Asking for help and who to turn to when you need it

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By Stephanie Baldwin, University of Arizona 

It so easy to want to ask for help but can be difficult to actually do so. In law school, there’s many things that are new, different and challenging. All the legal terminology and nuances. How to develop your own best system for taking notes and building outlines. What to do next during the perpetual job hunt. How to make the most of the entire law school process. The list can go on and on.

I think because law school has so many “A type” personalities, we are used to figuring things out ourselves. It’s important to recognize the difference of when you should try to push yourself harder and when you need to ask for help. Once you realize and accept that you need some extra assistance, the next step (perhaps the most difficult) is determining how. To put it more accurately, you need to know “who” can you turn to for advice and support.

A trusted professor

For me, I think my professors have been a great source of guidance and encouragement. I have a few who have been very helpful in my journey through law school, having offered job hunting and career advice. (One of my professors, in particular, has been highly supportive in so many areas and I am extremely grateful.) They are often my “go-to person” for school-related and even personal issues. I’m sure if you look back on your previous classes, there is likely a professor who could also help you in this way. If not (yet), consider reaching out and trying to develop a relationship. You might start with the professor you approached for a recommendation letter. Maybe it’s the professor that specializes in an area of law that deeply interests you. Perhaps it is the professor who will supervise your note.

A Designated Mentor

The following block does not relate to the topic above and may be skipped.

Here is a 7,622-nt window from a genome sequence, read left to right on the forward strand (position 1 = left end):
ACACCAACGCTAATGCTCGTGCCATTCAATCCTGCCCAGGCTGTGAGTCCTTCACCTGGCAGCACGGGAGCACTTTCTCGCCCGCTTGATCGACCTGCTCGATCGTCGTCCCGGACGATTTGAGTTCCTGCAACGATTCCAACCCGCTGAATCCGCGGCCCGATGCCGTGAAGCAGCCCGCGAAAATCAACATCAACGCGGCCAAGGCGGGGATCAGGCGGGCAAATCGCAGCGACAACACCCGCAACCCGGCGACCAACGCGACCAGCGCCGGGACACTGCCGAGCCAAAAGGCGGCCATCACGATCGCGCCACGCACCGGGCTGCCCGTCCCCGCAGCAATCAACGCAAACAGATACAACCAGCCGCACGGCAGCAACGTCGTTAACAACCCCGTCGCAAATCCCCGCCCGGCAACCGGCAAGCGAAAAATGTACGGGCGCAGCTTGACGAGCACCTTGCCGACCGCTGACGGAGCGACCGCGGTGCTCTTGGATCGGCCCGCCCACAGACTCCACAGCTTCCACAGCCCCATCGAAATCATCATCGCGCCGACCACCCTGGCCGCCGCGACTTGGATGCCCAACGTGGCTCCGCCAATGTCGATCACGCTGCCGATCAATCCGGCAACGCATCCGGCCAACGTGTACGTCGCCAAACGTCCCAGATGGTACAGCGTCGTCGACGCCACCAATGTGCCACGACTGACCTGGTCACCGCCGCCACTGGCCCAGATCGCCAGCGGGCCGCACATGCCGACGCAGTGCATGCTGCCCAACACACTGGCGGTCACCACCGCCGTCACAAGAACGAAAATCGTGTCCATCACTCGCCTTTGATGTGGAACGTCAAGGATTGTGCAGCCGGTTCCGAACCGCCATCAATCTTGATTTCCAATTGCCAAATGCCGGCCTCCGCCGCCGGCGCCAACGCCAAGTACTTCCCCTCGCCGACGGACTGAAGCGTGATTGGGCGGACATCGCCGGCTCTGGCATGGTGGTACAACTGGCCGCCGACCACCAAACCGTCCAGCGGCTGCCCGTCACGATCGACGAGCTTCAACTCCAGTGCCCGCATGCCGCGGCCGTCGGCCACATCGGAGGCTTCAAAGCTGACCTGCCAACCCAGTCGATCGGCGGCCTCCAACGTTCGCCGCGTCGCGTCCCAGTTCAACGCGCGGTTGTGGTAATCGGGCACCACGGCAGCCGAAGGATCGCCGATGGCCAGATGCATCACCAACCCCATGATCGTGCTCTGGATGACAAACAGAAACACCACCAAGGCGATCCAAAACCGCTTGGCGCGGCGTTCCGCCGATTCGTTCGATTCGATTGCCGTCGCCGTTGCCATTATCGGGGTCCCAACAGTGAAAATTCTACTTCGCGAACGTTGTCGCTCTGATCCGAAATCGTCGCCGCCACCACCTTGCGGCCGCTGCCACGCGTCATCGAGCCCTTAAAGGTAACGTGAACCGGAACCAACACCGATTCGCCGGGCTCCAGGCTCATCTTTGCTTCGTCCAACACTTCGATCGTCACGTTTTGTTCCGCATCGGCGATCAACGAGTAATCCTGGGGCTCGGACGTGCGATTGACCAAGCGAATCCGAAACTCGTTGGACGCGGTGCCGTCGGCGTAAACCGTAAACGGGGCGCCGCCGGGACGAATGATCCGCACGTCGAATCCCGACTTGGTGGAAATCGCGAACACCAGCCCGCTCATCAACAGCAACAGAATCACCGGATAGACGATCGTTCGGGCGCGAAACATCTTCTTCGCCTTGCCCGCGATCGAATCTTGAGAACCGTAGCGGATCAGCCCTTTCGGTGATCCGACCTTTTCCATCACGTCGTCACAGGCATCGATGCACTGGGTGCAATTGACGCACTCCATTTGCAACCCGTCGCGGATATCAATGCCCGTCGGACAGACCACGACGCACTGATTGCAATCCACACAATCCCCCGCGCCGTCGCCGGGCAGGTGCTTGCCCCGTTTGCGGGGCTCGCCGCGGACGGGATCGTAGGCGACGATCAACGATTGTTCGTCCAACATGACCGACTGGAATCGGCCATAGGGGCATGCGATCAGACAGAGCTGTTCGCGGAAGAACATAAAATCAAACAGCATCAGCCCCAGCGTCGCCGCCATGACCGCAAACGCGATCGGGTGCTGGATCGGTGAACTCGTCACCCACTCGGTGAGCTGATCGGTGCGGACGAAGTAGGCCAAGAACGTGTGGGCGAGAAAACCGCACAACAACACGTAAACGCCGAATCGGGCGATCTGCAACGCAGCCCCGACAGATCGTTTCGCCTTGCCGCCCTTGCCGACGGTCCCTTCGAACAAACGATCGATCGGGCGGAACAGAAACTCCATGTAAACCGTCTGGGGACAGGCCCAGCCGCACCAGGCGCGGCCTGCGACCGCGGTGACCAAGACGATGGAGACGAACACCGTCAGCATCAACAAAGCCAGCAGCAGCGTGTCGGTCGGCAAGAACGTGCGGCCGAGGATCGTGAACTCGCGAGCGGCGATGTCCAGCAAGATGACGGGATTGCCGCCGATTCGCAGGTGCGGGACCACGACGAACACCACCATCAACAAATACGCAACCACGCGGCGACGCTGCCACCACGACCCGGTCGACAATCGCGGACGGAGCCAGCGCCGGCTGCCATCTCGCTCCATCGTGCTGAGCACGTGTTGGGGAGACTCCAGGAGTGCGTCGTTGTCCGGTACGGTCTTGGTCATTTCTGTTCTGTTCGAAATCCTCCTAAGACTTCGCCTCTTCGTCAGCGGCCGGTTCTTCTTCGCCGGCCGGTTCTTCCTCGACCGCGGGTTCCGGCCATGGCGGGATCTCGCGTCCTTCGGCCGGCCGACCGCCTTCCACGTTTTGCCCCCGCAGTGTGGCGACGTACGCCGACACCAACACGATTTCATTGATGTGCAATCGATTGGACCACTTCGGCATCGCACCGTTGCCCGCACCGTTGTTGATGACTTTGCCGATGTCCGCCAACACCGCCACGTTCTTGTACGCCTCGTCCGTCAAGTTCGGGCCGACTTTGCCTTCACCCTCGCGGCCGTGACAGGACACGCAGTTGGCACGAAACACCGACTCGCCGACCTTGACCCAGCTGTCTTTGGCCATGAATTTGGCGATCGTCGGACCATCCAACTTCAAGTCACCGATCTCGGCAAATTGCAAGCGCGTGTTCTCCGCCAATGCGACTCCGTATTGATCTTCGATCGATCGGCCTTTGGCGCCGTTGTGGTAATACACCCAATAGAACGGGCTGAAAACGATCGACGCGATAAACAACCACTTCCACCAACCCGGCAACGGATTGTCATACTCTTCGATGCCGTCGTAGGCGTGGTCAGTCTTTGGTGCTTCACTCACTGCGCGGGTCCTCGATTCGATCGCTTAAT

A designated mentor

Some schools have a designated mentor program that pairs you with an upper-level student. Or you may have joined your local bar association and been assigned a mentor — that’s what I did and the career advice has been extremely helpful. I should utilize her more but because of our busy schedules, it can be easy to forget to check-in. We are a good match so I absolutely feel like I can contact her at any time. Student assigned mentors can be great as well. Just like professors, you see them on a daily or weekly basis and they were your shoes just the year before.

A school administrator

Sometimes you need support as it relates to dropping a course and planning your class load. The registrar is the person you want. At my school, our registrar is always available. For job search guidance, there’s the career office and Dean of Student Affairs, who you can speak with confidentially. The person in this role can help with everything from classes and tutoring to helping you connect to school-wide resources like counseling, housing and addressing medical needs.

A fellow 2L or 3L friend

This might be the easiest place to start but I have seen people struggle to talk to friends about more than the basics of law school. Perhaps it is because we know we are all struggling in different ways or that we do not want to burden each other with our problems. However, a close friend in law school can often be an excellent source of advice. For this reason, sometimes the best advice comes from our circle of friends or those we have networked with at school. This past week I needed to reach out to a 3L friend for some advice not only about classes but also about the workplace.

I was also able to help out a few 1L students this week, too, as they were asking for advice about grades, classes and taking on the new semester. Try to be a friendly ear to those in need. Sure, we might not have all of the answers, but at least we can listen and that is sometimes all a person needs.

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